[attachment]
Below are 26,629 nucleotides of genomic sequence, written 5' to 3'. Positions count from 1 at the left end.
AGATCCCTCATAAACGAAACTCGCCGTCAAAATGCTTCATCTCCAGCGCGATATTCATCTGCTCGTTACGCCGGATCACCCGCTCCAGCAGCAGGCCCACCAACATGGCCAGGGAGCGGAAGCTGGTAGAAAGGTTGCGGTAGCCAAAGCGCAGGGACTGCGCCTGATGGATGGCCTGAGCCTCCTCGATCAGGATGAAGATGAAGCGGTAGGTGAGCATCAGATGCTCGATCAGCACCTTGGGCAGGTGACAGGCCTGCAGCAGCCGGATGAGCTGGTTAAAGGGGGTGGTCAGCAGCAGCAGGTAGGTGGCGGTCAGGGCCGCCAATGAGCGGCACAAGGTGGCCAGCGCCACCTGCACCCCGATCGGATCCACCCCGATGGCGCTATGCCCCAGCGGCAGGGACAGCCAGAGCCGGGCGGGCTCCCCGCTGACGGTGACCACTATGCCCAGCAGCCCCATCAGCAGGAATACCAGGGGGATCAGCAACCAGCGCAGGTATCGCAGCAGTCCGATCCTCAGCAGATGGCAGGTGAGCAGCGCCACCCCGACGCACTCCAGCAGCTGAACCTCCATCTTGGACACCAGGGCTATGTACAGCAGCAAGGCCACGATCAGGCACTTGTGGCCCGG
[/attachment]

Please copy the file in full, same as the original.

Below are 26,629 nucleotides of genomic sequence, written 5' to 3'. Positions count from 1 at the left end.
AGATCCCTCATAAACGAAACTCGCCGTCAAAATGCTTCATCTCCAGCGCGATATTCATCTGCTCGTTACGCCGGATCACCCGCTCCAGCAGCAGGCCCACCAACATGGCCAGGGAGCGGAAGCTGGTAGAAAGGTTGCGGTAGCCAAAGCGCAGGGACTGCGCCTGATGGATGGCCTGAGCCTCCTCGATCAGGATGAAGATGAAGCGGTAGGTGAGCATCAGATGCTCGATCAGCACCTTGGGCAGGTGACAGGCCTGCAGCAGCCGGATGAGCTGGTTAAAGGGGGTGGTCAGCAGCAGCAGGTAGGTGGCGGTCAGGGCCGCCAATGAGCGGCACAAGGTGGCCAGCGCCACCTGCACCCCGATCGGATCCACCCCGATGGCGCTATGCCCCAGCGGCAGGGACAGCCAGAGCCGGGCGGGCTCCCCGCTGACGGTGACCACTATGCCCAGCAGCCCCATCAGCAGGAATACCAGGGGGATCAGCAACCAGCGCAGGTATCGCAGCAGTCCGATCCTCAGCAGATGGCAGGTGAGCAGCGCCACCCCGACGCACTCCAGCAGCTGAACCTCCATCTTGGACACCAGGGCTATGTACAGCAGCAAGGCCACGATCAGGCACTTGTGGCCCGG